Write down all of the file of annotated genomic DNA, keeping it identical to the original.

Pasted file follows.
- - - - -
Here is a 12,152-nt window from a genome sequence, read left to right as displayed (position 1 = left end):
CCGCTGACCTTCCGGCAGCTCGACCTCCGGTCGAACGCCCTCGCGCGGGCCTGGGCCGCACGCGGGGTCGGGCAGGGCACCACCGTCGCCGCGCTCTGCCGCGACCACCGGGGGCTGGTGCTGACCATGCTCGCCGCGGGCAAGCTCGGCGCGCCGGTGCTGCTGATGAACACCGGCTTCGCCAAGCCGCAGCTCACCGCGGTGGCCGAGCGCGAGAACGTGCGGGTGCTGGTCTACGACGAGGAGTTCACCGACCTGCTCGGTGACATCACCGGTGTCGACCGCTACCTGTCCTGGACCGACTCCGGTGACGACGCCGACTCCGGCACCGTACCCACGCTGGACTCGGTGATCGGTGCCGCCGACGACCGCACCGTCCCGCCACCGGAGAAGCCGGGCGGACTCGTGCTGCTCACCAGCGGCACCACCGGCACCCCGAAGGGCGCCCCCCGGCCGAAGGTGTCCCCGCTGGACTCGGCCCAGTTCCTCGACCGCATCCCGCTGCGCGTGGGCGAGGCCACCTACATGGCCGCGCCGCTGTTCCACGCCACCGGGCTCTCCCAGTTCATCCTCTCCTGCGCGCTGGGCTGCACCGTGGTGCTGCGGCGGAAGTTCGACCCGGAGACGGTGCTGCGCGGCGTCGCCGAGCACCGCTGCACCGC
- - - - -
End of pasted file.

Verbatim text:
Here is a 12,152-nt window from a genome sequence, read left to right as displayed (position 1 = left end):
CCGCTGACCTTCCGGCAGCTCGACCTCCGGTCGAACGCCCTCGCGCGGGCCTGGGCCGCACGCGGGGTCGGGCAGGGCACCACCGTCGCCGCGCTCTGCCGCGACCACCGGGGGCTGGTGCTGACCATGCTCGCCGCGGGCAAGCTCGGCGCGCCGGTGCTGCTGATGAACACCGGCTTCGCCAAGCCGCAGCTCACCGCGGTGGCCGAGCGCGAGAACGTGCGGGTGCTGGTCTACGACGAGGAGTTCACCGACCTGCTCGGTGACATCACCGGTGTCGACCGCTACCTGTCCTGGACCGACTCCGGTGACGACGCCGACTCCGGCACCGTACCCACGCTGGACTCGGTGATCGGTGCCGCCGACGACCGCACCGTCCCGCCACCGGAGAAGCCGGGCGGACTCGTGCTGCTCACCAGCGGCACCACCGGCACCCCGAAGGGCGCCCCCCGGCCGAAGGTGTCCCCGCTGGACTCGGCCCAGTTCCTCGACCGCATCCCGCTGCGCGTGGGCGAGGCCACCTACATGGCCGCGCCGCTGTTCCACGCCACCGGGCTCTCCCAGTTCATCCTCTCCTGCGCGCTGGGCTGCACCGTGGTGCTGCGGCGGAAGTTCGACCCGGAGACGGTGCTGCGCGGCGTCGCCGAGCACCGCTGCACCGC